• What happens at the meeting?

    • You take all your results and interesting papers and discuss these in detail

  • Make plans

  • Discuss problems

  • Ensure the project is more than a series of small experiments

    • Your thesis will ultimately tell a story


Formal meetings 3

Formal meetings - 3

  • During the meeting

    • Make notes

  • After the meeting

    • You write minutes of the meeting with lists of what was agreed

    • Circulate these to all supervisors for additional comment

    • Bring the minutes to the next meeting

  • Next meeting

    • Don’t worry if your experiments didn’t go as planned!


Managing your supervisor

Managing your supervisor

  • Be organised

  • Be honest (don’t try to disguise failure)

  • Discuss any difficulties

  • Show your enthusiasm

  • Don’t be surprised when you start to know more than your supervisor

  • Meet deadlines

  • Don’t ignore advice


What am i doing here

What am I doing here?

  • Preparing a thesis!

  • Candidates for the degree of Doctor of Philosophy are expected to conduct original investigations, to test ideas, whether their own or others, and to understand the relationship of their work and its themes to a wider field of knowledge. A doctoral thesis should be a piece of work which a capable, well qualified and diligent student who is properly supported and supervised can produce in 3-years of full-time study. It should exhibit substantial evidence of original scholarship and contain material worthy of publication.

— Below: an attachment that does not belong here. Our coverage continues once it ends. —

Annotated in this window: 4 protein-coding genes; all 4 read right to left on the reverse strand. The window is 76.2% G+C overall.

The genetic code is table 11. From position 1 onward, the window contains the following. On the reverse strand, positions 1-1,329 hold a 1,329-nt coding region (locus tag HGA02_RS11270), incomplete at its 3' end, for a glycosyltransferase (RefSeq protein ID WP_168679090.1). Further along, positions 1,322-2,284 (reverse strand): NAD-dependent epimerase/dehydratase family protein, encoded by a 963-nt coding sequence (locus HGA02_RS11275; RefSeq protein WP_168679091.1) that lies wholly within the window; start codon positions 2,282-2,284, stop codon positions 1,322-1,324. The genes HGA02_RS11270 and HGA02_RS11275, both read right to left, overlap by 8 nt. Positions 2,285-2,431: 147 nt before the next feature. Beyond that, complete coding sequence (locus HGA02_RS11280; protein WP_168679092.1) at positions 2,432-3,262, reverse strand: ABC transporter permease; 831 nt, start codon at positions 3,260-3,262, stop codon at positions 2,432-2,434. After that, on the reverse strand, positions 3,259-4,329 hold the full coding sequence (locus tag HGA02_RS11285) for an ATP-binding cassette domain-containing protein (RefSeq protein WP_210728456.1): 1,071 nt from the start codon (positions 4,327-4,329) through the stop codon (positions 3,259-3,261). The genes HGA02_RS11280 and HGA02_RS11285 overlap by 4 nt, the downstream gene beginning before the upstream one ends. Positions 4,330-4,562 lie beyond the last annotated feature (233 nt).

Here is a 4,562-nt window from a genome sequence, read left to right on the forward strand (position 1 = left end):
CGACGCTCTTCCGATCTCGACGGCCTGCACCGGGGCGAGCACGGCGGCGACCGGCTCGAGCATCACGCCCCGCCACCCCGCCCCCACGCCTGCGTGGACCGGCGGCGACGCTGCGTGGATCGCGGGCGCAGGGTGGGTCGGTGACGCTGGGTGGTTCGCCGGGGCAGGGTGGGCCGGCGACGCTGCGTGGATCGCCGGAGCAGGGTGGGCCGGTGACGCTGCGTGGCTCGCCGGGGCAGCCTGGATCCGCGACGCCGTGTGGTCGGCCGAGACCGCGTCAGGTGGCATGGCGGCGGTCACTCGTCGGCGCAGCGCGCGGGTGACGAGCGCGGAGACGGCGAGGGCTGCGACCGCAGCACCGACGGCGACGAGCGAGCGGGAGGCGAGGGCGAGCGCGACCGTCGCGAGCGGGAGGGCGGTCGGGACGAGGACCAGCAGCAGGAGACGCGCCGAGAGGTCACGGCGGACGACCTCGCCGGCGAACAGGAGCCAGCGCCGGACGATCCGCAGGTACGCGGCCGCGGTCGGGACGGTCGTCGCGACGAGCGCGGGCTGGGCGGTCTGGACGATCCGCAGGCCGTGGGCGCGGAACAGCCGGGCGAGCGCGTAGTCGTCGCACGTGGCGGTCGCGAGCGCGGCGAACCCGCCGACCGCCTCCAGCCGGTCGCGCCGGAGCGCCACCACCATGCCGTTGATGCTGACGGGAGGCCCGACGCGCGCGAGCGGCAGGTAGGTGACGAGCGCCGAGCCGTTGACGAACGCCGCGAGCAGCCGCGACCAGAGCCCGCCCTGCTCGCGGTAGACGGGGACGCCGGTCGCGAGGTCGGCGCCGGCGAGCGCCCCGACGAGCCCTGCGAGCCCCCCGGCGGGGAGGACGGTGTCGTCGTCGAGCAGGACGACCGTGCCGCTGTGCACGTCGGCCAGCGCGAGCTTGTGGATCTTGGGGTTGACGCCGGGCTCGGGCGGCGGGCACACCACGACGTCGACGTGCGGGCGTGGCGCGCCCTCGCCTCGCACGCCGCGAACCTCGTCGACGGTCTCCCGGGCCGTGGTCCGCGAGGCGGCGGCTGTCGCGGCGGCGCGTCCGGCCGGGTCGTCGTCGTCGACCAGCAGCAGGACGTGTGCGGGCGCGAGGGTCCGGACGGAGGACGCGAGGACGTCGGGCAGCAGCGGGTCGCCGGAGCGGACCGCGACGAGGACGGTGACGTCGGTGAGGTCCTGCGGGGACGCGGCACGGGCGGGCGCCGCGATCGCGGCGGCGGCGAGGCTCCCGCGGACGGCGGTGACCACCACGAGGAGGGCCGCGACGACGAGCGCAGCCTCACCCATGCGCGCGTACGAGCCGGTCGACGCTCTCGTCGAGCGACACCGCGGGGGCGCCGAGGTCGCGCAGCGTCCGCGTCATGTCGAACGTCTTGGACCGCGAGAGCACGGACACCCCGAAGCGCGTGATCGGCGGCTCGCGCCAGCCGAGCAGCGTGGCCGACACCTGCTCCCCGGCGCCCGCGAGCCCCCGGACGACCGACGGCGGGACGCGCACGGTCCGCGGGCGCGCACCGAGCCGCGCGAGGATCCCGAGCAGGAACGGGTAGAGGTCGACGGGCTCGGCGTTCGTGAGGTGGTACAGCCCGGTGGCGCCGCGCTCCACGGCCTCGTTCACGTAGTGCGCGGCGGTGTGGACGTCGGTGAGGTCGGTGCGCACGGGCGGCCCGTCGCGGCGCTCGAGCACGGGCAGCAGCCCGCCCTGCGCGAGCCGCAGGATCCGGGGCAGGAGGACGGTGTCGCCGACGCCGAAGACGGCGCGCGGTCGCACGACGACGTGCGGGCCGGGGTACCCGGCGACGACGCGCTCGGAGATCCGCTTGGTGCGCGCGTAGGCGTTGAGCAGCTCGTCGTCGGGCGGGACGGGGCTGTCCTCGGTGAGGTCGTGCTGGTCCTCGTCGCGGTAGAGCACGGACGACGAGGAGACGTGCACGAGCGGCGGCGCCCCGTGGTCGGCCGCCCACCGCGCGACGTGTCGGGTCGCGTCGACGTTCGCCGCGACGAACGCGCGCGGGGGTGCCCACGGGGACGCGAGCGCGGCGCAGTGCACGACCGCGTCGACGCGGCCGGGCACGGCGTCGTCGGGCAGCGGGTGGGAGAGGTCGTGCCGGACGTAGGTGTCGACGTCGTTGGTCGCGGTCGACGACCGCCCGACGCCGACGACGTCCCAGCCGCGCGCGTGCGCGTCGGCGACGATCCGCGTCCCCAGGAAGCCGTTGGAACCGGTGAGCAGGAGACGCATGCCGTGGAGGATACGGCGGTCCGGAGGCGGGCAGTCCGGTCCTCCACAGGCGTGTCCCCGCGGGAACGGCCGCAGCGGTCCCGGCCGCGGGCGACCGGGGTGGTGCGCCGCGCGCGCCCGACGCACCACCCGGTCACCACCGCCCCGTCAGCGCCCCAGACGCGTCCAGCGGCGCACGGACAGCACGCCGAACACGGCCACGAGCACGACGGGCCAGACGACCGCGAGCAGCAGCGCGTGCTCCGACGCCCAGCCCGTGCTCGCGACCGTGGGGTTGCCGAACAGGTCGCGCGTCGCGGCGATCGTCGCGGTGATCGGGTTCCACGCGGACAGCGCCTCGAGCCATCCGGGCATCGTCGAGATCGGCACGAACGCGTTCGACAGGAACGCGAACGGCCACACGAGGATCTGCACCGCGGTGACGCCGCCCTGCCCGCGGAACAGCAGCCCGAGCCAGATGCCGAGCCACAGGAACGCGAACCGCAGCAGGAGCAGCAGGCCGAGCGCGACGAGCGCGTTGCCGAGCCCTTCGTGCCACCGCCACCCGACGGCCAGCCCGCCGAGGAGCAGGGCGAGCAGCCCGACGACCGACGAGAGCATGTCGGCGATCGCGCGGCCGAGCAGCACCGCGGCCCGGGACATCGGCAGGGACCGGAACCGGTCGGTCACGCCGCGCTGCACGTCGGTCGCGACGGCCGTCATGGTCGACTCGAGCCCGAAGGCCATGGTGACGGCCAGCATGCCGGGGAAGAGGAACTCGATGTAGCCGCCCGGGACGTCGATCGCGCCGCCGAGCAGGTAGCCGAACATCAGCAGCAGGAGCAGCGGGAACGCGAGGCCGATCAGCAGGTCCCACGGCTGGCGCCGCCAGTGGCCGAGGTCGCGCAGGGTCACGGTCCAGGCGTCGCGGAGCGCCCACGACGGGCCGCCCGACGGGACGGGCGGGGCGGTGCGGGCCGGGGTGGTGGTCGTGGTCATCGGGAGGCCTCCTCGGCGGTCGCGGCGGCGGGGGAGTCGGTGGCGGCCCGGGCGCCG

Planning your work

Planning your work

  • Long-term plans

    • To complete my higher degree and earn some money!

  • Medium-term

    • By the end of the year I will have done …

  • Short-term

    • Before the next formal meeting I will …..

  • Immediate plan

    • By the end of the week I will …

    • Today I will ...


Keep a diary

Keep a diary

  • Don’t set up something and leave it to ‘cook’ for three days whilst doing nothing else

    • Dovetail your work together to optimise time